[Beowulf] scheduler policy design
tjrc at sanger.ac.uk
Tue Apr 24 06:47:01 PDT 2007
On 24 Apr 2007, at 1:30 pm, Toon Knapen wrote:
> Tim Cutts wrote:
>>> but what if you have a bi-cpu bi-core machine to which you assign
>>> 4 slots. Now one slot is being used by a process which performs
>>> heavy IO. Suppose another process is launched that performs heavy
>>> IO. In that case the latter process should wait until the first
>>> one is done to avoid slowing down the efficiency of the system.
>>> Generally however, clusters take only time and memory
>>> requirements into account.
>> I think that varies. LSF records the current I/O of a node as one
>> of its load indices, so you can request a node which is doing less
>> than a certain amount of I/O. I imagine the same is true of SGE,
>> but I wouldn't know.
> Indeed, using SGE you could also take this into account. However if
> someone submits 4 jobs, the jobs do not directly start to generate
> heavy I/O. So the scheduler might think that the 4 jobs can easily
> coexist on this same node. However, after a few minutes all 4 jobs
> start eating disk BW and slow the node down horribly. What would
> your suggestion be to solve this ?
With LSF, you use resource reservation, using an rusage statement.
Let's say, for example, that you want to keep IO on the node below 15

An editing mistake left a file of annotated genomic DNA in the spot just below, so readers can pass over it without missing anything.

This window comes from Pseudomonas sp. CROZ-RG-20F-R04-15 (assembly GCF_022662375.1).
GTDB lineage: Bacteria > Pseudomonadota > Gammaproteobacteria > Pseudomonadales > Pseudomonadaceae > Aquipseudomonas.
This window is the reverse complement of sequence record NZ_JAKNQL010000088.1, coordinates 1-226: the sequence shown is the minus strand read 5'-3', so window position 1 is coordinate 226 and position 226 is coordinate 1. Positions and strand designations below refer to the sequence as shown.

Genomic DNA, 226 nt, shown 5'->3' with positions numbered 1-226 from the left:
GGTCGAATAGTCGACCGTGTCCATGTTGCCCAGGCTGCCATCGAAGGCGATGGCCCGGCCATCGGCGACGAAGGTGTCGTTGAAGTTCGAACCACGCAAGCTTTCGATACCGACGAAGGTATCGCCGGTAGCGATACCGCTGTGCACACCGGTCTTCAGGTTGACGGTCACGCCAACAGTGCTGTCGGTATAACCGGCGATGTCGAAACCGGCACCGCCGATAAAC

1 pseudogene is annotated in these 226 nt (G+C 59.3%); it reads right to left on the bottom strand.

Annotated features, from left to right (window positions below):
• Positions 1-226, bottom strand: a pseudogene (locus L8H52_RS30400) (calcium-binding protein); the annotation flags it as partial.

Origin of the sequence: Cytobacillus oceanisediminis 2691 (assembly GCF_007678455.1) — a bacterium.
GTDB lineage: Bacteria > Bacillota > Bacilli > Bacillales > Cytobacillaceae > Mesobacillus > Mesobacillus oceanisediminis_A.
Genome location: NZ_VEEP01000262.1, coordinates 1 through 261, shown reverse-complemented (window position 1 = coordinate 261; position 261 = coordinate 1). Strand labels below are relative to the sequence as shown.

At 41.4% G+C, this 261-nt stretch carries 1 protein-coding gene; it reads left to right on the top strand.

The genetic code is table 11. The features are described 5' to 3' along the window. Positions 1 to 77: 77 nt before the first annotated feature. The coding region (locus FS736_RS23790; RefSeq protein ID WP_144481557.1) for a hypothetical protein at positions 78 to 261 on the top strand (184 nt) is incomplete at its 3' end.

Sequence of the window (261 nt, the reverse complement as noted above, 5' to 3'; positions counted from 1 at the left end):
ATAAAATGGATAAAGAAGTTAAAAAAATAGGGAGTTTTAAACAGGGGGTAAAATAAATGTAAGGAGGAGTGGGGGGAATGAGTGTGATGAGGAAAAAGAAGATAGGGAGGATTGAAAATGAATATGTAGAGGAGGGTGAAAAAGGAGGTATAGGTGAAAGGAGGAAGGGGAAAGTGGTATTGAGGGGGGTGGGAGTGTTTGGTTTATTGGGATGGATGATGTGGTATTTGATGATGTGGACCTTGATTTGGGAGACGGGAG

MB/sec (just for argument's sake) and you know that your code
performs I/O at 5 MB/sec. Let's also assume that the node can only
15 MB/sec total (which is pathetic, I know, but serves to illustrate
the example). This means you know that you only want to start a job
if the current I/O load is less than 10 MB/sec. So, you tell LSF the
bsub -R"select[io <= 10000] rusage[io=5000]" ...
So, to show what LSF does in this case, on a single machine with four
This machine, given the above other conditions, would become
overloaded if LSF started four jobs on it, but it can cope with
three. This is what happens:
Initial state: 0 jobs running, io load is 0. reserved io is 0.
load+reserved is <= 10000, so LSF starts a job.
State: 1 job running, io load is 0, reserved io is 5000
load+reserved still <= 10000, so LSF starts another job
State: 2 jobs running, io load is 0, reserved io is 10000
load+reserved is still <= 10000, so LSF starts another job
State: 3 jobs running, io load is 0, reserved io is 15000
load+reserved is now >10000, so LSF will not start the fourth job,
even though a processor is available, and the three currently running
jobs haven't started performing their massive I/O yet.
This scheme works quite well, but has some caveats:
1) It is still vulnerable to someone submitting an I/O intensive job
without appropriate resource requirements (but that's back to my
original point; if you don't give the scheduler the right
information, it can't possibly schedule optimally). You can always
implement an esub rule to force people to add the appropriate
resources (I do precisely that for memory intensive jobs, using
exactly this technique).
2) The syntax Platform use only works well for jobs which use a
resource throughout their life, or for a limited period at the
beginning. For cases where it only does something for a limited
period at the end, you *have* to reserve the resource for the entire
lifetime of the job. This isn't optimal, but without a time machine
it's hard to do it any other way.
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